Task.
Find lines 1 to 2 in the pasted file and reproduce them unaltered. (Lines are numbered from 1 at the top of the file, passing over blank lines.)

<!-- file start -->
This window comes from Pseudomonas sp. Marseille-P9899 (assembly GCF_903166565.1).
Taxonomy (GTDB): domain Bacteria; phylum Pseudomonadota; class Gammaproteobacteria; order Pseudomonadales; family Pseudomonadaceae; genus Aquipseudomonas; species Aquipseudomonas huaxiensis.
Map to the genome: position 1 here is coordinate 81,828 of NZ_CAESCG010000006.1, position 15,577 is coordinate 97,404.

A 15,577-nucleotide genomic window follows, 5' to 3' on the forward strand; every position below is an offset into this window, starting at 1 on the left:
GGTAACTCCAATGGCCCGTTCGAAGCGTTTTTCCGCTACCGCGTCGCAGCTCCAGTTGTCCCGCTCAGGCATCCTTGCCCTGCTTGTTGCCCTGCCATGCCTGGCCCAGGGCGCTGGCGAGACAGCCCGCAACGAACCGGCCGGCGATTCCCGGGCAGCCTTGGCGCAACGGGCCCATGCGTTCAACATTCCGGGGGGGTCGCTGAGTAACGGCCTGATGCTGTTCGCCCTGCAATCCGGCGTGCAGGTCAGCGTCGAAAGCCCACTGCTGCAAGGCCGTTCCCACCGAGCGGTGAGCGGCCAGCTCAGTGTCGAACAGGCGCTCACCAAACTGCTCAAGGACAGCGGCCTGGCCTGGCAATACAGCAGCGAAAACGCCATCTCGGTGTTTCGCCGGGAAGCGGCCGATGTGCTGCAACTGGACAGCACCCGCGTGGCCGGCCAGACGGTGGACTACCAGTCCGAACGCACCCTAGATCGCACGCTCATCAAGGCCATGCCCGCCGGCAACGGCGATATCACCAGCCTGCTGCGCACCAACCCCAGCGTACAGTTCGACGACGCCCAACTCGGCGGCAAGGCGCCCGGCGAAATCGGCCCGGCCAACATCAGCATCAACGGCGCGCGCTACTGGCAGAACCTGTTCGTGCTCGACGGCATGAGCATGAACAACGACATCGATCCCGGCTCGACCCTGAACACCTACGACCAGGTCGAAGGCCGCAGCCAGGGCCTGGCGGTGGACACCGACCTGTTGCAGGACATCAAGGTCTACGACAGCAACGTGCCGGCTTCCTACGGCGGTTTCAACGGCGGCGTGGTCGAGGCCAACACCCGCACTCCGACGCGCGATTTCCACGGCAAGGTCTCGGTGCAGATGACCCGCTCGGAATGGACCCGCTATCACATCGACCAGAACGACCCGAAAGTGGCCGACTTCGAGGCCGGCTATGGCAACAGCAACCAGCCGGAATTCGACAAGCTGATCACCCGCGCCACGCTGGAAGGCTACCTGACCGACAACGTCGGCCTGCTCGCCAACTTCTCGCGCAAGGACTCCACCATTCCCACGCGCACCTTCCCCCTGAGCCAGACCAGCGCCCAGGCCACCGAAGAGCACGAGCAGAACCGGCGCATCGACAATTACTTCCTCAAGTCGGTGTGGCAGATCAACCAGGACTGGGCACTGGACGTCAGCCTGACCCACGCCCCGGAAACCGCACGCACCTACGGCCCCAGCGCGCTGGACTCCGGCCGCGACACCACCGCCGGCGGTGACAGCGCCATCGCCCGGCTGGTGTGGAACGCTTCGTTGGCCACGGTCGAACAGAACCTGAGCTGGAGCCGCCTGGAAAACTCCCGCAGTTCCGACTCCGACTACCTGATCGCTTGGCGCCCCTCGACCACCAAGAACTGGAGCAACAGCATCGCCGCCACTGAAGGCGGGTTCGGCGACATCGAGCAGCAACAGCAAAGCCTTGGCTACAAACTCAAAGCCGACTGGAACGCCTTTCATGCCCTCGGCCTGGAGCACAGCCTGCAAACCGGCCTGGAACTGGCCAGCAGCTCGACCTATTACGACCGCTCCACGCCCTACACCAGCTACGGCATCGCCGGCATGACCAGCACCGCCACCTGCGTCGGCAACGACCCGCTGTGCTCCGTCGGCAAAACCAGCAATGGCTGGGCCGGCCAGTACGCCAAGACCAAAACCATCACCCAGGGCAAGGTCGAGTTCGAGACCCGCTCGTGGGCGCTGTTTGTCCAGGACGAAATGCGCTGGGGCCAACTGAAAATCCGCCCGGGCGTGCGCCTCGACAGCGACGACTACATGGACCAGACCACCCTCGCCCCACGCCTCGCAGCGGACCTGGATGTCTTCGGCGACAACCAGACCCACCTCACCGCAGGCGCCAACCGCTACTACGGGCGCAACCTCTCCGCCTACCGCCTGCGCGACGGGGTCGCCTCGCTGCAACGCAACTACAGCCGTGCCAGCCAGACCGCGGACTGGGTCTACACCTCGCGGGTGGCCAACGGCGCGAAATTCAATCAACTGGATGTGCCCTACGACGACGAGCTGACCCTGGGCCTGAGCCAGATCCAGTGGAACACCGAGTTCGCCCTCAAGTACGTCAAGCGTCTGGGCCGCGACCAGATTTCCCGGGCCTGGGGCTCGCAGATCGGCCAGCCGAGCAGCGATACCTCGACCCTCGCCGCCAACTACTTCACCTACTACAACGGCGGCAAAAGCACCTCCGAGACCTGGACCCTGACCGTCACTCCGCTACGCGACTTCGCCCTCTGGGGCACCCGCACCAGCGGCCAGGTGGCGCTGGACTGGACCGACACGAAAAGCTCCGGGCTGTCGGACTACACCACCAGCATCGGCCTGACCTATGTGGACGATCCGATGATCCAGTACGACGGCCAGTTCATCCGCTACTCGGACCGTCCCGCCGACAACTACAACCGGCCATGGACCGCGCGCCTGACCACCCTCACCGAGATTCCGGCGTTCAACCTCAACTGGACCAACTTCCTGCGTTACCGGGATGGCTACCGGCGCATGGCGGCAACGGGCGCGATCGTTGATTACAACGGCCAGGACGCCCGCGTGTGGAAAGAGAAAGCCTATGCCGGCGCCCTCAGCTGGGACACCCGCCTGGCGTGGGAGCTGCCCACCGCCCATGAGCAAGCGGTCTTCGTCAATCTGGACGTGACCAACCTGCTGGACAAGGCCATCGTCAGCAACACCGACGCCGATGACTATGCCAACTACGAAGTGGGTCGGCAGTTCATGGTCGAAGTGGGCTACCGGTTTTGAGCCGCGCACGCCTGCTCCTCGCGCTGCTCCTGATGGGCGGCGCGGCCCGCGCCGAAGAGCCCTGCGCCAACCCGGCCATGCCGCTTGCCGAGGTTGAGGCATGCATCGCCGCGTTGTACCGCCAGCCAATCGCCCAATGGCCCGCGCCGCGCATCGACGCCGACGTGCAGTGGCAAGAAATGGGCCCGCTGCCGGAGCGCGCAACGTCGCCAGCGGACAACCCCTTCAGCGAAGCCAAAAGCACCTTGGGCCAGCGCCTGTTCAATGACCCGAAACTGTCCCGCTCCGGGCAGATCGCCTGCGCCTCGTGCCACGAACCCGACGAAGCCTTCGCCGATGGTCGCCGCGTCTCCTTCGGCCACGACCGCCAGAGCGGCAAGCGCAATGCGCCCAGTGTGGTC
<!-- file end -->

This window comes from Pseudomonas sp. Marseille-P9899 (assembly GCF_903166565.1).
Taxonomy (GTDB): domain Bacteria; phylum Pseudomonadota; class Gammaproteobacteria; order Pseudomonadales; family Pseudomonadaceae; genus Aquipseudomonas; species Aquipseudomonas huaxiensis.